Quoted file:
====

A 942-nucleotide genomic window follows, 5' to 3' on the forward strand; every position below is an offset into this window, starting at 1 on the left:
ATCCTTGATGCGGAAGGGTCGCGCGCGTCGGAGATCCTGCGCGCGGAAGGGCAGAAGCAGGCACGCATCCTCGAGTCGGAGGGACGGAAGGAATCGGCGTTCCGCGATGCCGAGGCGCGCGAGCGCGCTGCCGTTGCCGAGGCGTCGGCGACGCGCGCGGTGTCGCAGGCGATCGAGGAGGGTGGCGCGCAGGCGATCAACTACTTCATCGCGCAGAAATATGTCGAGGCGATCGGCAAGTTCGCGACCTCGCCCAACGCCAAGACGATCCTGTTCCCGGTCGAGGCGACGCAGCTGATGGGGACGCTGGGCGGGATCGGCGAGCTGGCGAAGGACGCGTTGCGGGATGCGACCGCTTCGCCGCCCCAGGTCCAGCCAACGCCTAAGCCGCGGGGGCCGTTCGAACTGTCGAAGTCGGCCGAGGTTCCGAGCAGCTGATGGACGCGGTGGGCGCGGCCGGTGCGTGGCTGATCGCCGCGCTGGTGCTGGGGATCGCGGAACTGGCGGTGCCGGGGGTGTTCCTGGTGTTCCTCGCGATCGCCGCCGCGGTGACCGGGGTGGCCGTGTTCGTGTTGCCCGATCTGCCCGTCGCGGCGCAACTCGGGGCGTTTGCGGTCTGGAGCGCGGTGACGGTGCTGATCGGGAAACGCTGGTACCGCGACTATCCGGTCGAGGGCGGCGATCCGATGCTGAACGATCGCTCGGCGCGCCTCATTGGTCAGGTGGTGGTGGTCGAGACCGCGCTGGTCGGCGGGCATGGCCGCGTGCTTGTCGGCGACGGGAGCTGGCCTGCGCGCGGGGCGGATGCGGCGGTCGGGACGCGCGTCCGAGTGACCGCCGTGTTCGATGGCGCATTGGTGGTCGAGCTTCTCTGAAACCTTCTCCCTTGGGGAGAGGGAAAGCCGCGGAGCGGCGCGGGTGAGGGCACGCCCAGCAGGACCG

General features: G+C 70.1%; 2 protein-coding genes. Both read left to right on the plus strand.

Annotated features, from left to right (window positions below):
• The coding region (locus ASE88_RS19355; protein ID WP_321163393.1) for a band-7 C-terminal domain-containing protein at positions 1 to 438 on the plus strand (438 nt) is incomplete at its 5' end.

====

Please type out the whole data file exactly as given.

A 942-nucleotide genomic window follows, 5' to 3' on the forward strand; every position below is an offset into this window, starting at 1 on the left:
ATCCTTGATGCGGAAGGGTCGCGCGCGTCGGAGATCCTGCGCGCGGAAGGGCAGAAGCAGGCACGCATCCTCGAGTCGGAGGGACGGAAGGAATCGGCGTTCCGCGATGCCGAGGCGCGCGAGCGCGCTGCCGTTGCCGAGGCGTCGGCGACGCGCGCGGTGTCGCAGGCGATCGAGGAGGGTGGCGCGCAGGCGATCAACTACTTCATCGCGCAGAAATATGTCGAGGCGATCGGCAAGTTCGCGACCTCGCCCAACGCCAAGACGATCCTGTTCCCGGTCGAGGCGACGCAGCTGATGGGGACGCTGGGCGGGATCGGCGAGCTGGCGAAGGACGCGTTGCGGGATGCGACCGCTTCGCCGCCCCAGGTCCAGCCAACGCCTAAGCCGCGGGGGCCGTTCGAACTGTCGAAGTCGGCCGAGGTTCCGAGCAGCTGATGGACGCGGTGGGCGCGGCCGGTGCGTGGCTGATCGCCGCGCTGGTGCTGGGGATCGCGGAACTGGCGGTGCCGGGGGTGTTCCTGGTGTTCCTCGCGATCGCCGCCGCGGTGACCGGGGTGGCCGTGTTCGTGTTGCCCGATCTGCCCGTCGCGGCGCAACTCGGGGCGTTTGCGGTCTGGAGCGCGGTGACGGTGCTGATCGGGAAACGCTGGTACCGCGACTATCCGGTCGAGGGCGGCGATCCGATGCTGAACGATCGCTCGGCGCGCCTCATTGGTCAGGTGGTGGTGGTCGAGACCGCGCTGGTCGGCGGGCATGGCCGCGTGCTTGTCGGCGACGGGAGCTGGCCTGCGCGCGGGGCGGATGCGGCGGTCGGGACGCGCGTCCGAGTGACCGCCGTGTTCGATGGCGCATTGGTGGTCGAGCTTCTCTGAAACCTTCTCCCTTGGGGAGAGGGAAAGCCGCGGAGCGGCGCGGGTGAGGGCACGCCCAGCAGGACCG

General features: G+C 70.1%; 2 protein-coding genes. Both read left to right on the plus strand.

Annotated features, from left to right (window positions below):
• The coding region (locus ASE88_RS19355; protein ID WP_321163393.1) for a band-7 C-terminal domain-containing protein at positions 1 to 438 on the plus strand (438 nt) is incomplete at its 5' end.